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Chủ Nhật, 27 tháng 5, 2012

Physician Interpretation Time Reduced by Automated Breast Ultrasound


Physician Interpretation Time Drastically Reduced by Automated Breast Ultrasound

By Medimaging International staff writers
Posted on 23 May 2012



Automated breast ultrasound takes an average three minutes of a physician’s time, allowing for faster and more complete breast cancer screening of asymptomatic women with dense breast tissue, a new study revealed.

Mammography misses more than one-third of tumors in women with dense breasts, according to Rachel Brem, MD, lead author of the study. “Ultrasound can and does detect additional, clinically significant, invasive, node negative breast cancers, that are not seen on mammography, but a hand-held ultrasound screening exam requires 20-30 minutes of physician time. Having a technique that takes just three minutes is a “game-changer” in appropriately screening these women,” said Dr. Brem.

The study, conducted at George Washington University Medical School (Washington DC, USA), quantitatively evaluated the time it took for radiologists to interpret automated breast ultrasound examinations. The average reading time for the three radiologists in the study was 173.4 seconds, said Dr. Brem.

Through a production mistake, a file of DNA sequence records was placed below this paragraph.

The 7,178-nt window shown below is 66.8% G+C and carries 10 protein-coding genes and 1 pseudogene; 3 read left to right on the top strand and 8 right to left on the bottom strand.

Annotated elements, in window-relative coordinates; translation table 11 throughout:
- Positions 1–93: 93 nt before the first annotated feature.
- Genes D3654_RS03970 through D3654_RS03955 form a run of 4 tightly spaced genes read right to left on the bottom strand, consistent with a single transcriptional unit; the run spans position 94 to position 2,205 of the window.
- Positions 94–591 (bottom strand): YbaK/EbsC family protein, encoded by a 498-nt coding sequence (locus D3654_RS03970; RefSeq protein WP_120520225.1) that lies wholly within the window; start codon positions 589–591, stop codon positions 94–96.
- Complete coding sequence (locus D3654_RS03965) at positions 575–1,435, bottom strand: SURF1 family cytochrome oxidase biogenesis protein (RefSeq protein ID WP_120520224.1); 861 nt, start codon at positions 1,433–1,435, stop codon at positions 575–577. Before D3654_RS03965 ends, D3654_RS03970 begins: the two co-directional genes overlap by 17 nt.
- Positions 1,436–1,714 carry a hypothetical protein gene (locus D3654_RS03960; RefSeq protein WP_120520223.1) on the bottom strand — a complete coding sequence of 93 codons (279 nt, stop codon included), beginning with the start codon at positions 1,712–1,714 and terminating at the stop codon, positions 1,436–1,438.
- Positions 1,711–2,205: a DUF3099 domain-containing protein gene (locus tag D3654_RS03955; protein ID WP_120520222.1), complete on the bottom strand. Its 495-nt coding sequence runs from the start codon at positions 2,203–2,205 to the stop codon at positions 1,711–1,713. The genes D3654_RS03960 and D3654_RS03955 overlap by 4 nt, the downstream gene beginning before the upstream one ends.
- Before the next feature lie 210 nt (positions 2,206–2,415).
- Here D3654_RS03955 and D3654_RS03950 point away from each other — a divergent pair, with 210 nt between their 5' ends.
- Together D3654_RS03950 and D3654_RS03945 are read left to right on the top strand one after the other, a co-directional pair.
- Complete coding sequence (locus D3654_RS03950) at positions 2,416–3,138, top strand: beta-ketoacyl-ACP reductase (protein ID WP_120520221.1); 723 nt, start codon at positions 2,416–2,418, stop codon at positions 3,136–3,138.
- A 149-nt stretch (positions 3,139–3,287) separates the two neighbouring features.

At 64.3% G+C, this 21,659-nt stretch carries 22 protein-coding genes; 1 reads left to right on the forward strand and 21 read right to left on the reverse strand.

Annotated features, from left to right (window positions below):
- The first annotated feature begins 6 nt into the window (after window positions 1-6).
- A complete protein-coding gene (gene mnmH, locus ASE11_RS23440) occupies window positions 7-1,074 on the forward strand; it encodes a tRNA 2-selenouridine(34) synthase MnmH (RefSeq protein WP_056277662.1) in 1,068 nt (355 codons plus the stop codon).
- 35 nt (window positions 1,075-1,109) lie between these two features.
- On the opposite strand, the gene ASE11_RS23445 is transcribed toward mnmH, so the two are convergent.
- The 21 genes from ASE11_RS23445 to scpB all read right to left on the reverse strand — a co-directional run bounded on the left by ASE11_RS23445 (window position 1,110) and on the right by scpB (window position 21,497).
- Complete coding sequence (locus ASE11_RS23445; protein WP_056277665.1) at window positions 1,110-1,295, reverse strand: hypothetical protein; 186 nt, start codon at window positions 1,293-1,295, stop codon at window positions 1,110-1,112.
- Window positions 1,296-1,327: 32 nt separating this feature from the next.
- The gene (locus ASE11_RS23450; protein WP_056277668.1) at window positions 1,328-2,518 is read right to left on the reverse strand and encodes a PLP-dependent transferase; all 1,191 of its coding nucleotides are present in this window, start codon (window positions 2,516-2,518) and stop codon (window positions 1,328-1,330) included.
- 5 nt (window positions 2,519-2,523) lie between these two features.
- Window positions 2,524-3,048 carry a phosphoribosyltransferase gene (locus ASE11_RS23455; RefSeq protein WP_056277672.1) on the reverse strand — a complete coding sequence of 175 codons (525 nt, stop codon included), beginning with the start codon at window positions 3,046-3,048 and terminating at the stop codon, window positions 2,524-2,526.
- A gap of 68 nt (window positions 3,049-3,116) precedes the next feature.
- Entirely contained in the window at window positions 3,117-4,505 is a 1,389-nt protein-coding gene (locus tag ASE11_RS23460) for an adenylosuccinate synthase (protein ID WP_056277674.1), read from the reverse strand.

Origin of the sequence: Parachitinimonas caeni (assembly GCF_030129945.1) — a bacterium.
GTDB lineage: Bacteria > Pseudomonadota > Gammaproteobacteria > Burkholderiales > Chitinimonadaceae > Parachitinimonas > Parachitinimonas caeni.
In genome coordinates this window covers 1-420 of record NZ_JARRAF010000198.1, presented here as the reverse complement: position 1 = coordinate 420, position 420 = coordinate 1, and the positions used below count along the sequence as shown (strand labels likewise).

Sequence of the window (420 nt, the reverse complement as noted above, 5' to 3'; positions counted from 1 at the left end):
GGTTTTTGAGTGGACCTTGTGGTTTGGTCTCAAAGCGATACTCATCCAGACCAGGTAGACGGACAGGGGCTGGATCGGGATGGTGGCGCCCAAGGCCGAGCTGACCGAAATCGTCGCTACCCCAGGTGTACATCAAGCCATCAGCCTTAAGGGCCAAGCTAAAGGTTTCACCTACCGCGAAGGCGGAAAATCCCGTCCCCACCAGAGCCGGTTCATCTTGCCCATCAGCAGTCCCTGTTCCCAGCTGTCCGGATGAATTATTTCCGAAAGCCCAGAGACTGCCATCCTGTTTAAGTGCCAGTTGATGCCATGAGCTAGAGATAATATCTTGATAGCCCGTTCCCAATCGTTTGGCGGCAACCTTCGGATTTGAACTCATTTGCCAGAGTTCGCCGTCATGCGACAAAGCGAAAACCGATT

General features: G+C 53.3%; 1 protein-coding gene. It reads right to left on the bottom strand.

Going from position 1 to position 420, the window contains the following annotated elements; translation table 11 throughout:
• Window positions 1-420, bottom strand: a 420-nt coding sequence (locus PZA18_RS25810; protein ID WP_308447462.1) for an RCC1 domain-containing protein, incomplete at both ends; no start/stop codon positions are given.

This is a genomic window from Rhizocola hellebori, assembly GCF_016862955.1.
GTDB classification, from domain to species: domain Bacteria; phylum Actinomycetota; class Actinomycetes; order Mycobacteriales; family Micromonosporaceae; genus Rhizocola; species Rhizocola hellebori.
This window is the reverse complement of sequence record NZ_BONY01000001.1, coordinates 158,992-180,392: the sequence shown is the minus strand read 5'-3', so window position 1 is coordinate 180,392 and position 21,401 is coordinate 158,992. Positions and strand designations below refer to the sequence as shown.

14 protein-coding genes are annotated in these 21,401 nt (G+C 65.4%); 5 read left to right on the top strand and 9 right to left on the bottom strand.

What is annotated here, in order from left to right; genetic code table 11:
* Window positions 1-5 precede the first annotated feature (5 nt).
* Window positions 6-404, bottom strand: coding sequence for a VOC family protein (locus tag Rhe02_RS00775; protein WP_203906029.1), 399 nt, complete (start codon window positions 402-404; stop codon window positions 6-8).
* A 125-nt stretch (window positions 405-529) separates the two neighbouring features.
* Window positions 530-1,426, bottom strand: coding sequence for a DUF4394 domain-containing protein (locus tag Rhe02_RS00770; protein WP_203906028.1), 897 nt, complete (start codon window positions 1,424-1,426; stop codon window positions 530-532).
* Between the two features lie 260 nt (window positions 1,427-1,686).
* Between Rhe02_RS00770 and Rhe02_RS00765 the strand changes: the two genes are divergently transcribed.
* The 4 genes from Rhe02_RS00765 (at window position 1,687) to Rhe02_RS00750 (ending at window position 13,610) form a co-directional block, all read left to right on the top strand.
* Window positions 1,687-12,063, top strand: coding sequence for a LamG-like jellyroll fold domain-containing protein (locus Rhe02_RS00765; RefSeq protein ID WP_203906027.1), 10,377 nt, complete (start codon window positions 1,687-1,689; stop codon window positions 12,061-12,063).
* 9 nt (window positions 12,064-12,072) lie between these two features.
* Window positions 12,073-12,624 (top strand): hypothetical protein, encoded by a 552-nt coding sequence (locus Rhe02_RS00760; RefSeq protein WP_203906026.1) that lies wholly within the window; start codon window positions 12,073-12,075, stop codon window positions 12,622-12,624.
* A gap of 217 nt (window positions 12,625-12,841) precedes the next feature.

Currently, automated breast ultrasound is limited in use, although a US Food and Drug Administration (FDA) panel just recently voted in favor of its efficacy and safety. “When automated breast ultrasound is integrated in the screening environment, we will see the detection of smaller, more curable breast cancers. The days of one size fits all approach to breast screening are passing.

Automated breast ultrasound provides us with a tailored approach based on the individual woman’s breast density,” Dr. Brem said. “When the Food and Drug Administration clears automated breast ultrasound for screening, I’m confident we will see a rapid integration of this approach into practice to improve cancer detection in women with dense breasts,” she said.

The study was presented May 5, 2012, at the American Roentgen Ray Society annual meeting in Vancouver (BC, Canada).


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